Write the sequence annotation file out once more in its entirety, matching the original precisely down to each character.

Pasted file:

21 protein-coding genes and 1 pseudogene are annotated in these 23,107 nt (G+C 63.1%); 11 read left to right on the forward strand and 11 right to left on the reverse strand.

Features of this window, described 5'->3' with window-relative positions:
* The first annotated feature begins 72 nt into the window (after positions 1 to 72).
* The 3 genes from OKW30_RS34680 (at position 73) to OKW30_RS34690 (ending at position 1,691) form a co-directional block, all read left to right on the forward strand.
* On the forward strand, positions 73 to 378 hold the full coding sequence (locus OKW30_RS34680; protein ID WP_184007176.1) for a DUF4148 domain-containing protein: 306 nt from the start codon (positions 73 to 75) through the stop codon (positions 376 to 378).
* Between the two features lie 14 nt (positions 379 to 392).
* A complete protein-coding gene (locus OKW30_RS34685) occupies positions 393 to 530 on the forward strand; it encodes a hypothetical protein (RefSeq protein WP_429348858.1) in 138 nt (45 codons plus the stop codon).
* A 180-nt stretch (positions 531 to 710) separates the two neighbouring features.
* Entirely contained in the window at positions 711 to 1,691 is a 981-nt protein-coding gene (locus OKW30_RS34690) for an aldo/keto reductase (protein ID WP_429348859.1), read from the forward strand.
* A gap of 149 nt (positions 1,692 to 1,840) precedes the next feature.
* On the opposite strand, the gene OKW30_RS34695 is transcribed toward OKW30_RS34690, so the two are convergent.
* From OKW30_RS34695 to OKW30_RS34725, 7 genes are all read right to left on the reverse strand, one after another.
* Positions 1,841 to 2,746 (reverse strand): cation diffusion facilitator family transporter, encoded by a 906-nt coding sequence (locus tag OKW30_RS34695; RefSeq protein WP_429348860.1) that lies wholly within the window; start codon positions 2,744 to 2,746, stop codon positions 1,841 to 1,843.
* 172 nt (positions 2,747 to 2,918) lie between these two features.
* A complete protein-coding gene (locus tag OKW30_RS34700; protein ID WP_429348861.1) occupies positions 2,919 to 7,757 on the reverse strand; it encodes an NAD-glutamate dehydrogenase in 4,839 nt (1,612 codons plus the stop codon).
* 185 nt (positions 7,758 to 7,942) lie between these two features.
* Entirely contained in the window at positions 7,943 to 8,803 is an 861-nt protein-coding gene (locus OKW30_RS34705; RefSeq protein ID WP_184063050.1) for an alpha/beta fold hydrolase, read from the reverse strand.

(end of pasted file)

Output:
21 protein-coding genes and 1 pseudogene are annotated in these 23,107 nt (G+C 63.1%); 11 read left to right on the forward strand and 11 right to left on the reverse strand.

Features of this window, described 5'->3' with window-relative positions:
* The first annotated feature begins 72 nt into the window (after positions 1 to 72).
* The 3 genes from OKW30_RS34680 (at position 73) to OKW30_RS34690 (ending at position 1,691) form a co-directional block, all read left to right on the forward strand.
* On the forward strand, positions 73 to 378 hold the full coding sequence (locus OKW30_RS34680; protein ID WP_184007176.1) for a DUF4148 domain-containing protein: 306 nt from the start codon (positions 73 to 75) through the stop codon (positions 376 to 378).
* Between the two features lie 14 nt (positions 379 to 392).
* A complete protein-coding gene (locus OKW30_RS34685) occupies positions 393 to 530 on the forward strand; it encodes a hypothetical protein (RefSeq protein WP_429348858.1) in 138 nt (45 codons plus the stop codon).
* A 180-nt stretch (positions 531 to 710) separates the two neighbouring features.
* Entirely contained in the window at positions 711 to 1,691 is a 981-nt protein-coding gene (locus OKW30_RS34690) for an aldo/keto reductase (protein ID WP_429348859.1), read from the forward strand.
* A gap of 149 nt (positions 1,692 to 1,840) precedes the next feature.
* On the opposite strand, the gene OKW30_RS34695 is transcribed toward OKW30_RS34690, so the two are convergent.
* From OKW30_RS34695 to OKW30_RS34725, 7 genes are all read right to left on the reverse strand, one after another.
* Positions 1,841 to 2,746 (reverse strand): cation diffusion facilitator family transporter, encoded by a 906-nt coding sequence (locus tag OKW30_RS34695; RefSeq protein WP_429348860.1) that lies wholly within the window; start codon positions 2,744 to 2,746, stop codon positions 1,841 to 1,843.
* 172 nt (positions 2,747 to 2,918) lie between these two features.
* A complete protein-coding gene (locus tag OKW30_RS34700; protein ID WP_429348861.1) occupies positions 2,919 to 7,757 on the reverse strand; it encodes an NAD-glutamate dehydrogenase in 4,839 nt (1,612 codons plus the stop codon).
* 185 nt (positions 7,758 to 7,942) lie between these two features.
* Entirely contained in the window at positions 7,943 to 8,803 is an 861-nt protein-coding gene (locus OKW30_RS34705; RefSeq protein ID WP_184063050.1) for an alpha/beta fold hydrolase, read from the reverse strand.